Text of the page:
I am offering up my old Facebook post from December 15, 2012, because even though this was about the Sandy Hook Massacre, you could change the name … Aleppo Massacre … and it is just as relevant today.
One of my favorite scenes from the animated movie Batman: Mask of the Phantasm is a flashback to Bruce Wayne kneeling at his parents’ grave telling them that his war on crime is over because he has fallen in love.
The line from the movie that really sticks out is the way the character words the explanation … “It just doesn’t hurt anymore.”
For me, it is easy to pray when I am hurt.
When I know the people involved in a situation, my pain rises to the surface and it is easy to intercede. By the same token, I have a hard time praying for those I do not know for the same reason … there is no pain fueling the fire.
Today, as I read the news about the school shooting in Connecticut, I went through feelings of sorrow and anger. As we prepare to send Jeremiah to kindergarten next year and were just discussing our school choices yesterday, my mind naturally flashed to a room full of Jeremiah’s facing down an older gunman. It is a place that my mind is unwilling to go because of the emotions that would surface.
But, what if I were childless?
Not in the educational field?
Knowing who I am on the inside, I would be just like my students are about 9/11 … “it did not happen to anyone I know … why should I care, it does not affect me.”
I could go on and on about how media saturation of the event leads to apathy after a while, but that is not my intention.
Instead, after the prayer requests I have received this past week, I have found an error or weakness in my own prayer life that has led to an ongoing apathy or spiritual impotence in my prayer closet.
How can I effectively pray for others if there is no burden to pray?
Is the burden something that I can manufacture through stirring up my emotions with details of the person who is the subject of the request? If so, when “it just doesn’t hurt anymore,” the temptation to quit praying will be there as well.
Does “waiting on the Lord” mean waiting on Him, through the power of His Holy Spirit, to provide the burden and the unction to pray effectively? I think it does.
“He is despised and rejected by men,
A Man of sorrows and acquainted with grief.
And we hid, as it were, our faces from Him;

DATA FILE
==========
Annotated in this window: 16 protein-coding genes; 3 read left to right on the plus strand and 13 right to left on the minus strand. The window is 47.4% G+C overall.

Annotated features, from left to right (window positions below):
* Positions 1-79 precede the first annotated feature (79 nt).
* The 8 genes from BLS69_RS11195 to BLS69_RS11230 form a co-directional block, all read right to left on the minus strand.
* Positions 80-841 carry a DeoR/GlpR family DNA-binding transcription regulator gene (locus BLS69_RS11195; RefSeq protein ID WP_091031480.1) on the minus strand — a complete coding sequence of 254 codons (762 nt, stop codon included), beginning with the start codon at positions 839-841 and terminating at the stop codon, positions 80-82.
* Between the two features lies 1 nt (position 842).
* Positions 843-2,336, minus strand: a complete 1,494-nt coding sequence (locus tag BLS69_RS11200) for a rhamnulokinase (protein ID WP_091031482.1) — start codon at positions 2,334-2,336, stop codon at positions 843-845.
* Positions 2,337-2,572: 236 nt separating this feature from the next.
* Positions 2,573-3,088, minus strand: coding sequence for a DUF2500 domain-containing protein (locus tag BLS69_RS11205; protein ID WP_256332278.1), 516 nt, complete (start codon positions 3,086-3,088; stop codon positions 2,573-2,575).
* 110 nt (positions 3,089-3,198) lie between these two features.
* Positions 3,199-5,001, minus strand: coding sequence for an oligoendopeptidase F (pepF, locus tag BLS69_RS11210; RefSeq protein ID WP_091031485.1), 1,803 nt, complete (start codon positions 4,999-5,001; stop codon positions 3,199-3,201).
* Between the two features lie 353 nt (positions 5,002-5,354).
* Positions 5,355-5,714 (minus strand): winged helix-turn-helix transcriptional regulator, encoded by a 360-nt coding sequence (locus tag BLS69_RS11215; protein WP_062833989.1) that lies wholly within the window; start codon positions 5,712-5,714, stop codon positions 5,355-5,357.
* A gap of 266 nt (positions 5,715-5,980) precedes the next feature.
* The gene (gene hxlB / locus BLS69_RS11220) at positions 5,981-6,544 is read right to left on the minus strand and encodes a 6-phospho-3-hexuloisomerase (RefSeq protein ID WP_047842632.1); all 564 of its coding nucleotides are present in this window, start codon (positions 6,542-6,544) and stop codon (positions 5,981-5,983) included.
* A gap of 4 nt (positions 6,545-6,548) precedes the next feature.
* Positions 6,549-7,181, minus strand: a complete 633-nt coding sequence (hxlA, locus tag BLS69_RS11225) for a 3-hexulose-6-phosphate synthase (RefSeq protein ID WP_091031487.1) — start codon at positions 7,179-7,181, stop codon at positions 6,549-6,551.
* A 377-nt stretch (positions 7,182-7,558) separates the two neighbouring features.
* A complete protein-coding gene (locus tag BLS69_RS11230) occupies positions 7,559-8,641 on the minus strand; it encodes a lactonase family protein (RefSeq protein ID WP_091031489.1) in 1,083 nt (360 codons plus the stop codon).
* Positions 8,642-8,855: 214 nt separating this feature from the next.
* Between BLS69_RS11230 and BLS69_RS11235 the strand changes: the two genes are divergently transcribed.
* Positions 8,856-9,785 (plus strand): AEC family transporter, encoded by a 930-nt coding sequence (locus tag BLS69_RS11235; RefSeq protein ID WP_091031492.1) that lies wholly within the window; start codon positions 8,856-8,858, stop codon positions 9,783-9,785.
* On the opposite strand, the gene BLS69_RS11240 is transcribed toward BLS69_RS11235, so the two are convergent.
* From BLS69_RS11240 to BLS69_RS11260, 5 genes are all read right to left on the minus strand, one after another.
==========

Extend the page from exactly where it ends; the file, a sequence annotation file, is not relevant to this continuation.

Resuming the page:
He was despised, and we did not esteem Him.” Isaiah 53:3
This messianic passage points to Yeshua (Jesus) as a Man who knew exactly what grief was … He KNEW it.
It shames me to think how many times I don’t want to know it … how many times I let the excuse of not having the words to express my feelings become my excuse for not acting, comforting, and loving those who need it most … how many times I have allowed the “busy-ness” of my life to become the salve for my conscience when it convicts me that I am “not in the game” and that I “could have done more.”
So, I guess my prayer for that school community of teachers, leaders, parents and students in Connecticut is quite different from the ones I have read so far.
Lord, let this circumstance bring unity to all those who are involved. Let this inhuman act bring out the best of humanity in all key players involved. Let love and mutual respect become inseparable parts of the curriculum where everyone is trusted and accepted for the soul that they are, not necessarily for their choices or their backgrounds. But, Lord, most importantly, let them be surrounded by Christians who will love them, pray for them, encourage them, and support them long after the “media focused” hurt is gone. Father, please sustain the “sustainers” as they work to put the pieces back together … let Your love be supreme in all of this situation, inside and out … it does not matter whether You were “allowed in the school or not” … You are GOD and there is no other like You. Have Your way … rise up and glorify Yourself among the people and make a Name for Yourself in that community like You never have before. What these hurting people need more than a Christian like me, is a God like You. In Jesus’ Name I pray, amen.